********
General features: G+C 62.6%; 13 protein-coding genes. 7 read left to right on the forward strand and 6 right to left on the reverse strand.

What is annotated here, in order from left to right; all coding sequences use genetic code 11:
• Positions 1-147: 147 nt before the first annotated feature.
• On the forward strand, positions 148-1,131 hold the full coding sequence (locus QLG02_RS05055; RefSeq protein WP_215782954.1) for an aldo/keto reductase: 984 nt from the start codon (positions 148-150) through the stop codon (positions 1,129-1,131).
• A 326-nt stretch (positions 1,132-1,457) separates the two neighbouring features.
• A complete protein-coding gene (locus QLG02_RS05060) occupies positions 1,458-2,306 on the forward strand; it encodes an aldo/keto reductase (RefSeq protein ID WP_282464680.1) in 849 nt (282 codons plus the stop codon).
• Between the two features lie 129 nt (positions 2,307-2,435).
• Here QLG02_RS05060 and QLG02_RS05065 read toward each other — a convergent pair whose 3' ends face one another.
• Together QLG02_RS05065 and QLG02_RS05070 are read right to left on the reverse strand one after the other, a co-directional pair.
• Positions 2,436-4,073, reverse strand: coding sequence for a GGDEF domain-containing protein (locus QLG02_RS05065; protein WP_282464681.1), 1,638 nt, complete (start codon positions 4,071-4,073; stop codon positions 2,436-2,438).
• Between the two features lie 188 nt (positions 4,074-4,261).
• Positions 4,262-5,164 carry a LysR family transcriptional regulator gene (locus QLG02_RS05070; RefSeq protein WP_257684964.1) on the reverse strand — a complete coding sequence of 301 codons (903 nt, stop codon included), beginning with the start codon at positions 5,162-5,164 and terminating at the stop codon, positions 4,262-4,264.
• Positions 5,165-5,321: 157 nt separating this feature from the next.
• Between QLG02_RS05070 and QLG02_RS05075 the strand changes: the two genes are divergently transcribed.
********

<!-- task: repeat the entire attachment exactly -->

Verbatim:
General features: G+C 62.6%; 13 protein-coding genes. 7 read left to right on the forward strand and 6 right to left on the reverse strand.

What is annotated here, in order from left to right; all coding sequences use genetic code 11:
• Positions 1-147: 147 nt before the first annotated feature.
• On the forward strand, positions 148-1,131 hold the full coding sequence (locus QLG02_RS05055; RefSeq protein WP_215782954.1) for an aldo/keto reductase: 984 nt from the start codon (positions 148-150) through the stop codon (positions 1,129-1,131).
• A 326-nt stretch (positions 1,132-1,457) separates the two neighbouring features.
• A complete protein-coding gene (locus QLG02_RS05060) occupies positions 1,458-2,306 on the forward strand; it encodes an aldo/keto reductase (RefSeq protein ID WP_282464680.1) in 849 nt (282 codons plus the stop codon).
• Between the two features lie 129 nt (positions 2,307-2,435).
• Here QLG02_RS05060 and QLG02_RS05065 read toward each other — a convergent pair whose 3' ends face one another.
• Together QLG02_RS05065 and QLG02_RS05070 are read right to left on the reverse strand one after the other, a co-directional pair.
• Positions 2,436-4,073, reverse strand: coding sequence for a GGDEF domain-containing protein (locus QLG02_RS05065; protein WP_282464681.1), 1,638 nt, complete (start codon positions 4,071-4,073; stop codon positions 2,436-2,438).
• Between the two features lie 188 nt (positions 4,074-4,261).
• Positions 4,262-5,164 carry a LysR family transcriptional regulator gene (locus QLG02_RS05070; RefSeq protein WP_257684964.1) on the reverse strand — a complete coding sequence of 301 codons (903 nt, stop codon included), beginning with the start codon at positions 5,162-5,164 and terminating at the stop codon, positions 4,262-4,264.
• Positions 5,165-5,321: 157 nt separating this feature from the next.
• Between QLG02_RS05070 and QLG02_RS05075 the strand changes: the two genes are divergently transcribed.